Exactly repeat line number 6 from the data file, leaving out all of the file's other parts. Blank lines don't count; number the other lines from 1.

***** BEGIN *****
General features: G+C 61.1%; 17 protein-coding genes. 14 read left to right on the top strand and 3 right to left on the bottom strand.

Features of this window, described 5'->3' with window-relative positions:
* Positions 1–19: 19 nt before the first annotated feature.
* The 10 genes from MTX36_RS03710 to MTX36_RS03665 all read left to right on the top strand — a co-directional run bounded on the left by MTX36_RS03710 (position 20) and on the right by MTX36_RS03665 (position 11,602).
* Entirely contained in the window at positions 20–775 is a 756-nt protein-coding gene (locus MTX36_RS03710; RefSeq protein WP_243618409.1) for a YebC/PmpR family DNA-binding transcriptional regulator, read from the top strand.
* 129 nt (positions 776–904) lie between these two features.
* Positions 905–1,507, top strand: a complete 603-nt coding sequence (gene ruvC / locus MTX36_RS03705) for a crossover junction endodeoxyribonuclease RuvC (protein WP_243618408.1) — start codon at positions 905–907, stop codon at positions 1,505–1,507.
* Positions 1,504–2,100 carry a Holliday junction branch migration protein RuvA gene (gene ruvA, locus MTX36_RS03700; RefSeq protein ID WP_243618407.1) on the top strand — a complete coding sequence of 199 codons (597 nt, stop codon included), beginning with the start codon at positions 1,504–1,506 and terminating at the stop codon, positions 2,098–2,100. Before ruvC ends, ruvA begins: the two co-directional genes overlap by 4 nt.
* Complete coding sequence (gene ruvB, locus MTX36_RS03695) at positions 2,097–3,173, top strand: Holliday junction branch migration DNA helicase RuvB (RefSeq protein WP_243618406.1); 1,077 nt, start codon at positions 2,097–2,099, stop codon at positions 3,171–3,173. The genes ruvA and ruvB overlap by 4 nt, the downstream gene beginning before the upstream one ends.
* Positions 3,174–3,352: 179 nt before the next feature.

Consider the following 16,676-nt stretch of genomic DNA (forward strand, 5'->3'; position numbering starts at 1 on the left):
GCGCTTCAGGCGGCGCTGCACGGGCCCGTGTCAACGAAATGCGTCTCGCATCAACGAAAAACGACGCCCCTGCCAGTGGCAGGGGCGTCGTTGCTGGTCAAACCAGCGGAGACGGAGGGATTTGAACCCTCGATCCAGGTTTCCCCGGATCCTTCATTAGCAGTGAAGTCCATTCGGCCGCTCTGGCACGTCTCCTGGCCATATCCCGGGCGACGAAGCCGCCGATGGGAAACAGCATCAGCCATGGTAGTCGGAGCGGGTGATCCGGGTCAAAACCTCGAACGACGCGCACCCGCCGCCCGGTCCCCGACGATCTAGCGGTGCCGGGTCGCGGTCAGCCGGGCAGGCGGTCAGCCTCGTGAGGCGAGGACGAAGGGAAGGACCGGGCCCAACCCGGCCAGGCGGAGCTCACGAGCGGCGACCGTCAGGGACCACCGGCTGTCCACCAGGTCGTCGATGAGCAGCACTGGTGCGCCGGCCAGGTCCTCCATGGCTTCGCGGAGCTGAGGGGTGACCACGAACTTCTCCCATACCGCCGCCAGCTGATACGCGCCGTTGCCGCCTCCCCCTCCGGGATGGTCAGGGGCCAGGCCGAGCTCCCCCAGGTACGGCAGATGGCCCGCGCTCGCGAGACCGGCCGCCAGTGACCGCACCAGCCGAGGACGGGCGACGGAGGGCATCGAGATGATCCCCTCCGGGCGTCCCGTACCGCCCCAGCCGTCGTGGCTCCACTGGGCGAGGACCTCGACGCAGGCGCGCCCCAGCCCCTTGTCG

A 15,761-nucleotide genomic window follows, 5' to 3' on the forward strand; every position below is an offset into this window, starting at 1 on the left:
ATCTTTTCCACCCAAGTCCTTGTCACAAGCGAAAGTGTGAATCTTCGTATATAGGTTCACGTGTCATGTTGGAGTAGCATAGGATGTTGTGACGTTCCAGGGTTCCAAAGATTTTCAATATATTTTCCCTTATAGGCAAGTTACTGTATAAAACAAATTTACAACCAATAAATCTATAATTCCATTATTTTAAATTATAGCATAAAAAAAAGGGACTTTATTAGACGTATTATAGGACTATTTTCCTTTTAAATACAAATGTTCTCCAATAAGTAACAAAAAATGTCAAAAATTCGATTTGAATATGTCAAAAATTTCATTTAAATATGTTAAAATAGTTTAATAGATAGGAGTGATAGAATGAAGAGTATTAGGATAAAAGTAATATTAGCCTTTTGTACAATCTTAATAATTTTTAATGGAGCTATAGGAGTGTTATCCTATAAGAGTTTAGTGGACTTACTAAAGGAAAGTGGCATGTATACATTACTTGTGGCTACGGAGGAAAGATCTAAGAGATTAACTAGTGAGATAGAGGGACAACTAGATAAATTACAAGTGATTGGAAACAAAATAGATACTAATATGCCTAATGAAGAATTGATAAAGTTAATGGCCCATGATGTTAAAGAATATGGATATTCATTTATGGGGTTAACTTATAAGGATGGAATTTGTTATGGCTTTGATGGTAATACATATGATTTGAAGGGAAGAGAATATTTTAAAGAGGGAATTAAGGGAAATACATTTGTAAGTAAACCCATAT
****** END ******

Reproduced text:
* 129 nt (positions 776–904) lie between these two features.